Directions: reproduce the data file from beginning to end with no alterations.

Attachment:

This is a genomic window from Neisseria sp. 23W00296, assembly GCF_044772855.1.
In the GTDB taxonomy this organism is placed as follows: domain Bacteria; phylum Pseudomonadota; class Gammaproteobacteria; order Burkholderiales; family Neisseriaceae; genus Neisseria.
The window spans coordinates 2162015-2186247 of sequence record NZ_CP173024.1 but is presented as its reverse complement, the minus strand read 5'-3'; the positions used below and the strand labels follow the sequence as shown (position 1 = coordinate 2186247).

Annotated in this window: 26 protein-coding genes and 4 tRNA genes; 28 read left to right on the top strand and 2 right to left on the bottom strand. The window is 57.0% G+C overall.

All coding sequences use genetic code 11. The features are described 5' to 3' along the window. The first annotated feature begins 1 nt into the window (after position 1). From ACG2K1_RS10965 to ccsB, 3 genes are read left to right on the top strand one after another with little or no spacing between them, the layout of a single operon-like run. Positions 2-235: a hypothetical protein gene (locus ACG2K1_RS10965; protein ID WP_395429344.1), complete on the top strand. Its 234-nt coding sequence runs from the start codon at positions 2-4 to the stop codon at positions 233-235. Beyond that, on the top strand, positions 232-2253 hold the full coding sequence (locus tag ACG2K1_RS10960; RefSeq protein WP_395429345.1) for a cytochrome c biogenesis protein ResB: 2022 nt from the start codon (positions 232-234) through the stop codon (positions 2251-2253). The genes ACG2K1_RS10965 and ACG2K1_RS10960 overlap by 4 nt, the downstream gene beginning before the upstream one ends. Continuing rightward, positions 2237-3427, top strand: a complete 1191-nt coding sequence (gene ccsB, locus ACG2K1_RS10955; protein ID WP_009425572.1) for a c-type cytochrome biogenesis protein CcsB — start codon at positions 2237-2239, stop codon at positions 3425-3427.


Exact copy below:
This is a genomic window from Neisseria sp. 23W00296, assembly GCF_044772855.1.
In the GTDB taxonomy this organism is placed as follows: domain Bacteria; phylum Pseudomonadota; class Gammaproteobacteria; order Burkholderiales; family Neisseriaceae; genus Neisseria.
The window spans coordinates 2162015-2186247 of sequence record NZ_CP173024.1 but is presented as its reverse complement, the minus strand read 5'-3'; the positions used below and the strand labels follow the sequence as shown (position 1 = coordinate 2186247).

Annotated in this window: 26 protein-coding genes and 4 tRNA genes; 28 read left to right on the top strand and 2 right to left on the bottom strand. The window is 57.0% G+C overall.

All coding sequences use genetic code 11. The features are described 5' to 3' along the window. The first annotated feature begins 1 nt into the window (after position 1). From ACG2K1_RS10965 to ccsB, 3 genes are read left to right on the top strand one after another with little or no spacing between them, the layout of a single operon-like run. Positions 2-235: a hypothetical protein gene (locus ACG2K1_RS10965; protein ID WP_395429344.1), complete on the top strand. Its 234-nt coding sequence runs from the start codon at positions 2-4 to the stop codon at positions 233-235. Beyond that, on the top strand, positions 232-2253 hold the full coding sequence (locus tag ACG2K1_RS10960; RefSeq protein WP_395429345.1) for a cytochrome c biogenesis protein ResB: 2022 nt from the start codon (positions 232-234) through the stop codon (positions 2251-2253). The genes ACG2K1_RS10965 and ACG2K1_RS10960 overlap by 4 nt, the downstream gene beginning before the upstream one ends. Continuing rightward, positions 2237-3427, top strand: a complete 1191-nt coding sequence (gene ccsB, locus ACG2K1_RS10955; protein ID WP_009425572.1) for a c-type cytochrome biogenesis protein CcsB — start codon at positions 2237-2239, stop codon at positions 3425-3427.